Just before the war of 1870, the Troppmann case shakes France. the Kinck family, decimated by a greedy murderer, gets national funeral. Jean-Baptiste Troppmann, an Alsatian aged 21, is sentenced to death and executed.

Everything begins on semtember 1869 20th, in the morning. A farmer discovers per chance in an area of alfalfa, between the fort of Auberviliers and the station of Pantin (2 km away from Paris), the corpse of a child. Shattered, he goes alert the authorities.

After digging, the atrociouly mutilated corpses of three children, aged 2, 6 and 10 years, are discovered. then it's the one of a forty year old woman who appears to be pregnant of a 6 months foetus, an eight year old kid and an other one aged 13. All had been stabbed with a knife or a pick, or even strangled.

In Alsace for business

The justice quickly discovers through some cross checkings the identity of the corpses. They are Alfred, Henri, Marie, Achille and Emile Kinck and their mother, Hortense Kinck born Rouselle. They had arrived on the eve at Pantin with the train of Roubaix and had reserved two rooms in an hotel of the town. After having inquired at the hotel manager about some Jean Kinck, the family will disappear...forever.

According to the inquiry led in Roubaix, it appears that Jean Kinck, born at Guebwiller in 1826, had married Hortense Rouselle in 1852 and that from this marriage six children were born. The family was well off and the position of Jean Kinck was enviable. From a simple mechanic he had managed to start his own business in Roubaix and was owning there three houses; moreover he was owning an estate in Buhl where he was planning to retire in his old days.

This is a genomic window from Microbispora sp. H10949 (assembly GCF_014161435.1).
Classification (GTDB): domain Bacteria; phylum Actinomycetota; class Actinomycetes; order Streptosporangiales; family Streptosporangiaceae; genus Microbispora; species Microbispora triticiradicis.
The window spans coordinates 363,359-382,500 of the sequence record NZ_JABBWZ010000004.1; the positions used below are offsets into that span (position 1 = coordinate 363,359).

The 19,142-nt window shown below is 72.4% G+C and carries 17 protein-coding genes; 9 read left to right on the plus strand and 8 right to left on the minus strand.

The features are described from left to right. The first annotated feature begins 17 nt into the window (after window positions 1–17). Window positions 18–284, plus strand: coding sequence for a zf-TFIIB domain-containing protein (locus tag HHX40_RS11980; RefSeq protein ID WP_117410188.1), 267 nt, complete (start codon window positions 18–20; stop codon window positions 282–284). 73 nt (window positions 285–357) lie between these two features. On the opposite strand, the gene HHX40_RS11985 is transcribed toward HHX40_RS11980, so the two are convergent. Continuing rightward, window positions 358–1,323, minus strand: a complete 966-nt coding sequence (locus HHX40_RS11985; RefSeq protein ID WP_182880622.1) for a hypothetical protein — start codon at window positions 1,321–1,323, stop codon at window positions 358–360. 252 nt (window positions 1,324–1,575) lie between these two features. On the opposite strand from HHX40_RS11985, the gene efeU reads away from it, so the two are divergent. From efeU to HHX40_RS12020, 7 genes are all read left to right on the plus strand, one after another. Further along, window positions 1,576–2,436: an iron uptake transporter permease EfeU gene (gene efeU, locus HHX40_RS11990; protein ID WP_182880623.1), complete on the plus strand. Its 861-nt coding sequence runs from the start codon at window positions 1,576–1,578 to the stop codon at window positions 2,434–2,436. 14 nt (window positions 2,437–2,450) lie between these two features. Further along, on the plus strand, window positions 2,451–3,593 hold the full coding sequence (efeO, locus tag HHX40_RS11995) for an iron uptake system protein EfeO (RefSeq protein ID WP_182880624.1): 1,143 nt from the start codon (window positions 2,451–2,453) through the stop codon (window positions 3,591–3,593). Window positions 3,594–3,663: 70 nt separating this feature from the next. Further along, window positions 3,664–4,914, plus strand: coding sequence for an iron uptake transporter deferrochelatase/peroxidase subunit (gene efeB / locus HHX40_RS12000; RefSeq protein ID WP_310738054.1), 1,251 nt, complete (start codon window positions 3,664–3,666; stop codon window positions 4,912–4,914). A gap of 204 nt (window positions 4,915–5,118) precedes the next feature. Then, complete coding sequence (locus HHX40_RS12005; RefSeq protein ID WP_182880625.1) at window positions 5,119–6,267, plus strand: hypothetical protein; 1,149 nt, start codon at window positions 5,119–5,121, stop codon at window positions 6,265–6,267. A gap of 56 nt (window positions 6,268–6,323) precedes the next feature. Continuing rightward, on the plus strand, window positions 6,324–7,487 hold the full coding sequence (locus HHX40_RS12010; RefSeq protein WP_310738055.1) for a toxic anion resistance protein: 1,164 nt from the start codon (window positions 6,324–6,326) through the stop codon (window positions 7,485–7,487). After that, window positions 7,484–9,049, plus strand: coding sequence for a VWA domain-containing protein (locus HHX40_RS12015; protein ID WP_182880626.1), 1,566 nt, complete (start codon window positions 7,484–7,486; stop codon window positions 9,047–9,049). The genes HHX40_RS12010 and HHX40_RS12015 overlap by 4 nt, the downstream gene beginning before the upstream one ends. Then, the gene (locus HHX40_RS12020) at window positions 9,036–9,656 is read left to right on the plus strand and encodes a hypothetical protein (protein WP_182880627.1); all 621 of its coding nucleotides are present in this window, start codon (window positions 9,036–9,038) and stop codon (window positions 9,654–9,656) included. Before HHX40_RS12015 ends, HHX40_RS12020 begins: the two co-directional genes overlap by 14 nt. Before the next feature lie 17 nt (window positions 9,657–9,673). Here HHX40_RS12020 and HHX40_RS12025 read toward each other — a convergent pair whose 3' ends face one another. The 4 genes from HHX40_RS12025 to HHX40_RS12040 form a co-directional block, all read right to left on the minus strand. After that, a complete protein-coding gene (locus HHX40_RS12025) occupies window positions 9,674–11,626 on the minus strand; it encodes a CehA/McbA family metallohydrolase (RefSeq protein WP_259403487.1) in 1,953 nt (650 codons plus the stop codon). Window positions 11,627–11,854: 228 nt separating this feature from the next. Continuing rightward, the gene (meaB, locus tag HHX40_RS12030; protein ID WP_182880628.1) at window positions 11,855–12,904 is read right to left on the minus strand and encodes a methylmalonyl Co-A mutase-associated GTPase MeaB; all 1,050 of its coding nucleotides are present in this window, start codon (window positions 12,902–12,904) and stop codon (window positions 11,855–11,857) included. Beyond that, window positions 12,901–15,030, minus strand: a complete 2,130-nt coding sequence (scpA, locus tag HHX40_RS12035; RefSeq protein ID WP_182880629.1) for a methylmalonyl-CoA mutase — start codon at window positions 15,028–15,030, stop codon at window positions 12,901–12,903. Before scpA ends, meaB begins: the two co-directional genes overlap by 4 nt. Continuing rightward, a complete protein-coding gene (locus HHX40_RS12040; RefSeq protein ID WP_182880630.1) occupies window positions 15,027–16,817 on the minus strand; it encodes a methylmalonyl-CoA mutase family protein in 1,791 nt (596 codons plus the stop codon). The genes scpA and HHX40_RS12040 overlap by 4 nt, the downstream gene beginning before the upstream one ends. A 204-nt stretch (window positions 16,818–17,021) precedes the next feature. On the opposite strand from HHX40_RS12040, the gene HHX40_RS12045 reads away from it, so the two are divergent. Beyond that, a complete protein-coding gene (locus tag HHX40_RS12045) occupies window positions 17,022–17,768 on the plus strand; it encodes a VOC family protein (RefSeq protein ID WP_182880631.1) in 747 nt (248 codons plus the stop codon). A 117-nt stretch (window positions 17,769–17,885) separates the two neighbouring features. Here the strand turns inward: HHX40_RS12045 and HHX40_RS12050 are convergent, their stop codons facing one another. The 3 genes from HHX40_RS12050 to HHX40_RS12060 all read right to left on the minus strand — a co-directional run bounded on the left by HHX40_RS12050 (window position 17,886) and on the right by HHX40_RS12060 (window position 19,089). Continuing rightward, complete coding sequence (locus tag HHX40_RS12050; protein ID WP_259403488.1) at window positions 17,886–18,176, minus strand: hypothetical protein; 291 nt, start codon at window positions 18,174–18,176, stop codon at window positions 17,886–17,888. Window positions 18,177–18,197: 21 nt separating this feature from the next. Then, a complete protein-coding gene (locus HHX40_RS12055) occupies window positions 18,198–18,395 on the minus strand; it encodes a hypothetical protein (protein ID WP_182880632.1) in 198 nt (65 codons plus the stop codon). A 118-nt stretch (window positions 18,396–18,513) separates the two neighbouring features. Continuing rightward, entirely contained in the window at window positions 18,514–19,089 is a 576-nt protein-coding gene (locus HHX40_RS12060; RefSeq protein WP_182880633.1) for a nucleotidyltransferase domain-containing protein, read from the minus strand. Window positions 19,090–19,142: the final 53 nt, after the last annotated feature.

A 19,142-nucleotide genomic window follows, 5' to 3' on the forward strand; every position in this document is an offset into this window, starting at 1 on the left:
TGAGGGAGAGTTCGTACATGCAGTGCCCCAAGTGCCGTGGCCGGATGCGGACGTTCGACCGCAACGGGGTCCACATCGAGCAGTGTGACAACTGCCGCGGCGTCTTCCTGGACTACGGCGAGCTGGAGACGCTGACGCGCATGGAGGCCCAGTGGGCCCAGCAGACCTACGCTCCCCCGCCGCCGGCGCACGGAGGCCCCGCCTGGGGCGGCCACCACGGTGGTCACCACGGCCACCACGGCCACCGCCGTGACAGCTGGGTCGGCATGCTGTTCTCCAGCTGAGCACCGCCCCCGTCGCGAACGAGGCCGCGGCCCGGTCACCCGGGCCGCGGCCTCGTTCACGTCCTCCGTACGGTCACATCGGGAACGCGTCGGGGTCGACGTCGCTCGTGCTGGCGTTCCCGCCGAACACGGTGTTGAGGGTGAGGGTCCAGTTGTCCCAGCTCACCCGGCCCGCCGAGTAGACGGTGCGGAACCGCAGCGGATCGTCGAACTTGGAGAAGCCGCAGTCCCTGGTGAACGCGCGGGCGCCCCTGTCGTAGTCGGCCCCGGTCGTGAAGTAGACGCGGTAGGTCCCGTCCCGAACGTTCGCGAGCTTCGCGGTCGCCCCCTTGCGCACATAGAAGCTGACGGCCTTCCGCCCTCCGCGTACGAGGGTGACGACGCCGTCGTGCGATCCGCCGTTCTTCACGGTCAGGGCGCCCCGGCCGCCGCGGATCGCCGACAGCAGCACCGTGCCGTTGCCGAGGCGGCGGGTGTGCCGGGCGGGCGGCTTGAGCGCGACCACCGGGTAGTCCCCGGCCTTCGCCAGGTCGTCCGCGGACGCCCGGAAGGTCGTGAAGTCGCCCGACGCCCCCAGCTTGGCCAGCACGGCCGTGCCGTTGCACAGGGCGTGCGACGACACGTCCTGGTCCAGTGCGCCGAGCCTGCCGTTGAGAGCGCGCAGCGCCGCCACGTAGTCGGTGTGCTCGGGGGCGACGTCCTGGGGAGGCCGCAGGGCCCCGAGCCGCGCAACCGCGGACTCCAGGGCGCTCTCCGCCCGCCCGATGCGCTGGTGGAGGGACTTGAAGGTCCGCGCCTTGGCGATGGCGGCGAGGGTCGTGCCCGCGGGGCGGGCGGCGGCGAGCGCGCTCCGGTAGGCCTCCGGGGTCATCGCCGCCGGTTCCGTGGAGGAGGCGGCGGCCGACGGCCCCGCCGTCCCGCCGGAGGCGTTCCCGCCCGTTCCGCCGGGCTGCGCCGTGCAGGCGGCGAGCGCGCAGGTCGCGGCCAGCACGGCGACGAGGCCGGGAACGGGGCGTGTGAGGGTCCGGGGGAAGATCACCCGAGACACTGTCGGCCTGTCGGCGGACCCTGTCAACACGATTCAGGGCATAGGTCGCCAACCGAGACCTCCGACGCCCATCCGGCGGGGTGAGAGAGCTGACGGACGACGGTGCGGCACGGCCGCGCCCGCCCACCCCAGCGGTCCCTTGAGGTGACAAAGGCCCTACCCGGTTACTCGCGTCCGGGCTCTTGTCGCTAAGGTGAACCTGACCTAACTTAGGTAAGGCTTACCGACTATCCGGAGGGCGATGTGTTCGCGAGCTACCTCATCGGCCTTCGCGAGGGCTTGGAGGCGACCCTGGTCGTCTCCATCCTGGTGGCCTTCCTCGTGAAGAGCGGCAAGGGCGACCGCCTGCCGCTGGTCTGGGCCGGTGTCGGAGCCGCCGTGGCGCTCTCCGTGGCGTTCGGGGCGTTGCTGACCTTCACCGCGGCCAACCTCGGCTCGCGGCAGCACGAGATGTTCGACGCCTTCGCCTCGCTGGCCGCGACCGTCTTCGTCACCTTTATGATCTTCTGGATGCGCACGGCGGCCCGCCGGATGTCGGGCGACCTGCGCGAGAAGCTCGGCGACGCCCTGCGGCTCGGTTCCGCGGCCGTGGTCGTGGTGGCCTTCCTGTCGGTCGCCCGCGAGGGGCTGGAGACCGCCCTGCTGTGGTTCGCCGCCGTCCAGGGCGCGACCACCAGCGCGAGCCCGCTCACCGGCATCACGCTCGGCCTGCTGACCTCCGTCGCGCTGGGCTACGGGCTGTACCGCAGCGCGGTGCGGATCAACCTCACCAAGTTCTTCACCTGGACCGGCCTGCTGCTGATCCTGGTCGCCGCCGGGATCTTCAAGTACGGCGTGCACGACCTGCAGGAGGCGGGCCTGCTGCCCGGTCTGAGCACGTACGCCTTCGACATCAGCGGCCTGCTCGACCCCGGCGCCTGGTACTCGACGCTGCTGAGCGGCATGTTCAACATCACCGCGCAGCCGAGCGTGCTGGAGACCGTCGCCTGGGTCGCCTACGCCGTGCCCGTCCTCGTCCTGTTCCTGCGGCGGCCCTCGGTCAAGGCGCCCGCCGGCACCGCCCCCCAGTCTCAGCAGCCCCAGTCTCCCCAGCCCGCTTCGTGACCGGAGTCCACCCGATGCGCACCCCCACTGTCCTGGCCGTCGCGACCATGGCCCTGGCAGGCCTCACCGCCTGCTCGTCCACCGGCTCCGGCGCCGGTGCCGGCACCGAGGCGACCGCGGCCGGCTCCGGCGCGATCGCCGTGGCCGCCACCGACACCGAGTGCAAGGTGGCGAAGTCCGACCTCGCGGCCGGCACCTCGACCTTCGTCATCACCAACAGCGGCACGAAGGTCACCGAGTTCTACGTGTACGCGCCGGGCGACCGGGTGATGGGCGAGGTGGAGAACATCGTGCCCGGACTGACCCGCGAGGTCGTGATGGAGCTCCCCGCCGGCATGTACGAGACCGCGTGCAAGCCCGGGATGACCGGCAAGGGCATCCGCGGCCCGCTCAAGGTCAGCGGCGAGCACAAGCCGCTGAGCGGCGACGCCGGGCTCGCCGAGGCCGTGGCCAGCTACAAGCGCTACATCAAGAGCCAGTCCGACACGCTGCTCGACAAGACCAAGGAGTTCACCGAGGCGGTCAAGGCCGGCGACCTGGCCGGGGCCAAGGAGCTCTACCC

It was known that on August 25th, Jean Kinck had gone to Alsace for business, followed on the begin of september by his eldest son Gustave, aged 22. Having no news of them since them, the inquirers start to suspect the two men.


On september 22nd, the case bounces in Le Havre, with the strange arrest of a young man first arrested for the lack of papers. When a policeman, quite per chance, speaks about the tragedy of Pantin, the arrested tries to commit suicide by throwing himself into the water. He is saved in time. On him are found the papers of Gustave Kinck.

It's only the next day that he gives his true identity: Jean-Baptiste Troppmann, born of october 5th 1849 at Cernay. Mechanic, he had become the friend of his fellow Jean Kinck, Alsatian and mechanic like him.